Elden Ring on the ROG Ally: performance guide & best settings for Shadow of the Erdtree

Articles: ROG Ally
Jun 25, 2024 Written by:ROG Article

shadow-of-the-erdtreeImage source: Gamesplanet

Elden Ring’s Lands Between are hauntingly beautiful and utterly terrifying at the same time – and they deserve graphical settings that let the world shine without cutting into your ever-important framerates. After lots of testing on the ROG Ally, we’ve found the best settings that strike a balance between the two. 

This is part of our ultimate guide to the ROG Ally series of articles. For more great games, check out our recommendations.

What framerate to expect in Elden Ring on the ROG Ally and ROG Ally X

Elden Ring (and its new expansion, Shadow of the Erdtree) are quite demanding, both on your skill and your hardware. It's one of those games where the settings most important to visual quality are also the most performance-heavy, so tweaking your settings will be an exercise in balancing your own preferences. Thankfully, the Ryzen Z1 Extreme can handle the heavy load in Turbo Mode quite nicely. With our optimized settings, we were able to achieve a framerate that mostly stayed between 40 and 50 FPS at the Ally's native resolution of 1080p – though it'll be a bit higher in dungeons, and it can dip below that in certain parts of the open world with lots of particle effects (like when it's raining, snowing, or in certain areas of the DLC). Your performance may vary depending on drivers, software, and other factors. Plugging your Ally in will net you a few extra FPS in Turbo mode, as will turning on AMD Fluid Motion Frames (AFMF).

Alternatively, you can turn the resolution down to 720p and enable Radeon Super Resolution, or RSR, in the Command Center. This uses AMD’s scaling algorithm to provide a clearer image than standard 720p, while giving some extra performance – usually in the higher 40s for Elden Ring. At this resolution, Elden Ring becomes CPU bound, which means you can actually crank a few settings up without sacrificing performance. At 720p with RSR on, I was able to turn Antialiasing and Grass Quality up to High, which I found looks just as good if not better than 1080p with these settings turned down. Try both to see which you prefer.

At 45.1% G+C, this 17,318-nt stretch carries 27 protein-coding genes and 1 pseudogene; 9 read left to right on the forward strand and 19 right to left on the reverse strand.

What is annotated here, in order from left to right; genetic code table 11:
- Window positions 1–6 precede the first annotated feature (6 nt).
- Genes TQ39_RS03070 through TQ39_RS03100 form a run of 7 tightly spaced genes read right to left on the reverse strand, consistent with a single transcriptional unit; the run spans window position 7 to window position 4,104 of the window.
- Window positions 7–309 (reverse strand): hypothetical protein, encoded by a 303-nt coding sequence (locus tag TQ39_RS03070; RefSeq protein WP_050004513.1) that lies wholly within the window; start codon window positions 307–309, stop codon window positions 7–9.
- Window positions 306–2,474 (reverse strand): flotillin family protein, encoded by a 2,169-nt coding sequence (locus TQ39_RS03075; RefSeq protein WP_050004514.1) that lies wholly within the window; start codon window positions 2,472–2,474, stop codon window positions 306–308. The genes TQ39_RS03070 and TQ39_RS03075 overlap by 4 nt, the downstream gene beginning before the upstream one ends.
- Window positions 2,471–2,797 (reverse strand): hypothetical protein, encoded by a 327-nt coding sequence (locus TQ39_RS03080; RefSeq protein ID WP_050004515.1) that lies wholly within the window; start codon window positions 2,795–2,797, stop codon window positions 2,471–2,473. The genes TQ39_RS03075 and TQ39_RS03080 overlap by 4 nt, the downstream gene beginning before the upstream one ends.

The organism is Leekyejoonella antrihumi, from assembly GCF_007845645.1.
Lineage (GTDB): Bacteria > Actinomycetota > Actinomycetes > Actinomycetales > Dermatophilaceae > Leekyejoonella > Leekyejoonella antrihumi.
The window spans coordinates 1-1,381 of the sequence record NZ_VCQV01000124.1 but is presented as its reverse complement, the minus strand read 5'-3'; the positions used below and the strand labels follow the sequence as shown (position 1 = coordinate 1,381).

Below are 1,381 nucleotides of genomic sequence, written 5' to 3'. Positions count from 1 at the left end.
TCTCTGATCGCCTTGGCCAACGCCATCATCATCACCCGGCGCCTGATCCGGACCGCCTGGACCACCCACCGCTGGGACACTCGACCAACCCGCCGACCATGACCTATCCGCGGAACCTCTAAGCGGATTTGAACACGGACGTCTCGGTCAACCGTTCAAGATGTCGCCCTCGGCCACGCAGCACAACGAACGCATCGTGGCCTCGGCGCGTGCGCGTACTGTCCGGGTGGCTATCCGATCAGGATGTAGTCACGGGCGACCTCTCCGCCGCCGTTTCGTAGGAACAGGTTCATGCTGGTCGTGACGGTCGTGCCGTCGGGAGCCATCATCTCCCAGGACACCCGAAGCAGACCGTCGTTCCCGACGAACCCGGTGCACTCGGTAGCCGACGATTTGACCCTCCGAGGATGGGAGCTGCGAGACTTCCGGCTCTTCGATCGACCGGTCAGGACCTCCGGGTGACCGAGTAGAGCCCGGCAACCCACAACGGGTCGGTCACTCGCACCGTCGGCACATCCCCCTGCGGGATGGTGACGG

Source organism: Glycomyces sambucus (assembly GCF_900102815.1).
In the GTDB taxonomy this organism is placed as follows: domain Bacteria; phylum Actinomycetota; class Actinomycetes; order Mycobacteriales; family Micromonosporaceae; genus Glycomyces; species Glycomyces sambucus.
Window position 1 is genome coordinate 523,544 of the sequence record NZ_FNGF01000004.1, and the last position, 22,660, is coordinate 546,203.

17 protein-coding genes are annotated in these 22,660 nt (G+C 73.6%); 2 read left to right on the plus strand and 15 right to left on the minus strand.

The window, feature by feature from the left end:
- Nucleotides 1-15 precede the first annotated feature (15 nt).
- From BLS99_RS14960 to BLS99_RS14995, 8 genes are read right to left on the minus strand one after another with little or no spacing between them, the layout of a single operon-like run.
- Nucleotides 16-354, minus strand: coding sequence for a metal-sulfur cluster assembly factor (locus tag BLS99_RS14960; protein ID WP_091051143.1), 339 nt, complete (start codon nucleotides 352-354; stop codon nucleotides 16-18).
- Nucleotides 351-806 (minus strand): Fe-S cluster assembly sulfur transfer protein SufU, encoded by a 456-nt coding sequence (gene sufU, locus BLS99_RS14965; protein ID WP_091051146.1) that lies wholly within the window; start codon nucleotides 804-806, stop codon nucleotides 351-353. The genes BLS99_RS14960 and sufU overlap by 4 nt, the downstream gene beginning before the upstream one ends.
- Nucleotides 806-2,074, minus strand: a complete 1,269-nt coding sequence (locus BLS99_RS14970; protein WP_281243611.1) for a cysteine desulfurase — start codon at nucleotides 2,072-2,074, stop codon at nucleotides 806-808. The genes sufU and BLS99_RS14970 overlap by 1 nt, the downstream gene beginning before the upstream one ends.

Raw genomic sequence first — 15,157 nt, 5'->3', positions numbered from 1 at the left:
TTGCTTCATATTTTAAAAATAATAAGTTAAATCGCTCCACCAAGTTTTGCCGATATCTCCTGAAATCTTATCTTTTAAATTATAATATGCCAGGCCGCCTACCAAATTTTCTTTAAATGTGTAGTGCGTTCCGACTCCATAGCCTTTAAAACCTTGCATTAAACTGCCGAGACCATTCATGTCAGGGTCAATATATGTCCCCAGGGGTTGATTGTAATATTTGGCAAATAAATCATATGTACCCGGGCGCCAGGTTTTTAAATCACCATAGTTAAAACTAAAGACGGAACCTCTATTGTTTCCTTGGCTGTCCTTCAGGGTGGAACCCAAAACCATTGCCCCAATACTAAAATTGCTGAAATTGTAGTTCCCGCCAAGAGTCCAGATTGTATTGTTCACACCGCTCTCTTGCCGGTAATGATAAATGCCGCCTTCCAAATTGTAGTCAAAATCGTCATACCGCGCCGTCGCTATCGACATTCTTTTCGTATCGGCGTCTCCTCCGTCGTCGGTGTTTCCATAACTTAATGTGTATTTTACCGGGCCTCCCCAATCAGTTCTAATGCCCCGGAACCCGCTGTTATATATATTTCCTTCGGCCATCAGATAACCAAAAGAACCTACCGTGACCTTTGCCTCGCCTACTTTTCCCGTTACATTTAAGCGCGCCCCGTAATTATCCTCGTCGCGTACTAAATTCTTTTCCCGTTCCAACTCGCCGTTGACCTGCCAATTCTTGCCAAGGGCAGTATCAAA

Elden Ring optimized graphics settings for the ROG Ally and ROG Ally X

There are a few settings in Elden Ring that affect performance greatly, while a few others don't seem to have a large effect at all – so we’ve compiled the ones worth cranking up for stunning image quality. Here are our recommended settings on the Ally: 

  • Resolution: 1920x1080, the native resolution of the ROG Ally’s display. You can set this to 1280x720 if you want to use RSR to scale to 1080p for higher framerates. 
  • Texture Quality: Low. This can make textures look slightly sharper, but it’s hard to notice on the Ally’s handheld screen, and I'd rather have the extra performance. Leave this on Low.